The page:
Focus on Consistency
As the SAP partner ecosystem evolved through the early 2000s, many larger providers began to adopt a labor arbitrage model to keep pricing competitive. Large teams with a high percentage of level 1 technicians became the norm. Repetitive tasks were “shifted left” to these less experienced and less involved resources. In this environment, churn and inexperience fought against consistency. Inconsistency caused unforced errors, and inexperience greatly increased mean time to resolution (MTTR) across the industry. In the past several years, we’ve seen automation and predictive technologies really come into their own, giving providers a way to better manage outcomes in a consistent way. Unfortunately, we have seen all too often that these promising technologies are poorly implemented, or simply placed on top of dated processes that were never meant to support these innovative solutions. The outcome of this approach is as predictable as it is disappointing.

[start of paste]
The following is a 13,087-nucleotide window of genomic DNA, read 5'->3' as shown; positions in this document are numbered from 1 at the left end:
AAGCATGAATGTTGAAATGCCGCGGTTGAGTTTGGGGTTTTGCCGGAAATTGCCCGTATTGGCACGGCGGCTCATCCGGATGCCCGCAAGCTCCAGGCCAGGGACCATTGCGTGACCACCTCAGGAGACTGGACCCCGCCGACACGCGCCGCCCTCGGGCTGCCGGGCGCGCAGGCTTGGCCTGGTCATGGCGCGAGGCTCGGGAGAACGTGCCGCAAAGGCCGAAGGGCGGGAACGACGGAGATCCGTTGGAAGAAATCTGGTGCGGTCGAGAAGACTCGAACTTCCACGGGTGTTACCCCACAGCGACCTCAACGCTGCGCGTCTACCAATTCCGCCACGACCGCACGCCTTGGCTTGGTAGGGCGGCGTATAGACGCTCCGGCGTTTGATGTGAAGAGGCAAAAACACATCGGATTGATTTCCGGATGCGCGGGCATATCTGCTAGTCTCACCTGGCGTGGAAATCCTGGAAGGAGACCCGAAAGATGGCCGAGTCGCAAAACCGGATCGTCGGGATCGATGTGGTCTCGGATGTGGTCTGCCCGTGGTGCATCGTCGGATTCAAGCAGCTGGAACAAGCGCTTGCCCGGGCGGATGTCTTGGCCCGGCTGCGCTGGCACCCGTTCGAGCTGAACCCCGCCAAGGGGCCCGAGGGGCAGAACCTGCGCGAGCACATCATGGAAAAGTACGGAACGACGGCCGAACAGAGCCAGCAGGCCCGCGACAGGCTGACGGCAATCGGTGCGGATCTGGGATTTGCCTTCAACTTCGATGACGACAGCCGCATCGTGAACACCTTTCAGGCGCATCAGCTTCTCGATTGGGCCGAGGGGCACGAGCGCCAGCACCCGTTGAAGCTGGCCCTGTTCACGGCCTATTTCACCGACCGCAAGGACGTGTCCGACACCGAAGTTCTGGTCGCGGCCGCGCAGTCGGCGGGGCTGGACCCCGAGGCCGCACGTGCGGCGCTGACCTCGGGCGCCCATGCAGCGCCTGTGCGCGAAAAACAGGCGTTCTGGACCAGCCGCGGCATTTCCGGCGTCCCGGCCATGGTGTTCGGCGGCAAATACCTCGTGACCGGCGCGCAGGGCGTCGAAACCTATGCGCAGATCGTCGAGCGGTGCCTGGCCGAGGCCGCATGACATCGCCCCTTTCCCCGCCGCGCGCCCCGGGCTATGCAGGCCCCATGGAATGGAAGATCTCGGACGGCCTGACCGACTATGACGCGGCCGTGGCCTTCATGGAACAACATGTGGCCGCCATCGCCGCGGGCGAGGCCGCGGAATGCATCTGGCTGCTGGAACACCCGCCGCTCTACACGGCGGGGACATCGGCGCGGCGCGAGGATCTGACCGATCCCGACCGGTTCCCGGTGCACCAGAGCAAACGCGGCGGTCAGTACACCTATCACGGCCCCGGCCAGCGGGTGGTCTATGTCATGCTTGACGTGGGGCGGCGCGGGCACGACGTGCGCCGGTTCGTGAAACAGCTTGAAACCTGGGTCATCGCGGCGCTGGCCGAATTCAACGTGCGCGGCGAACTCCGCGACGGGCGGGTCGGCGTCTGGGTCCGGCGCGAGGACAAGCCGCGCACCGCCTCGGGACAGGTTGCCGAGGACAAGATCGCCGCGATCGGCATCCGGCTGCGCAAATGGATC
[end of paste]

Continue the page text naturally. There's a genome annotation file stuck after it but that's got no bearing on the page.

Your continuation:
When we started apiphani, there were several challenges we were looking to address. One of these was an over representation of human error in the management of the technology stack. Another was high employee churn. As it turns out, at least in part, these are related problems. High quality application engineers possess a great amount of ownership and take the health of their client’s environment very seriously. When those individuals are not enabled with the right processes and tools, they become firefighters instead of engineers. They spend a large amount of their time chasing errors and trying to make sense of alert storms emanating from a poorly configured monitoring product, all in an attempt to keep ahead of the next outage. The stress can be overwhelming and, eventually, they simply have no choice but to head for the exit.
Apiphani uses our proprietary Deep Automation™ technology to greatly reduce human error, but also to free our engineers to focus on more meaningful work. No longer firefighters, they are able to leverage their extensive knowledge and grow professionally in a supportive environment. This in turn provides additional value to our clients by increasing the consultative hours spent developing solutions for their business. Solutions which would normally be overlooked in a typical managed services engagement.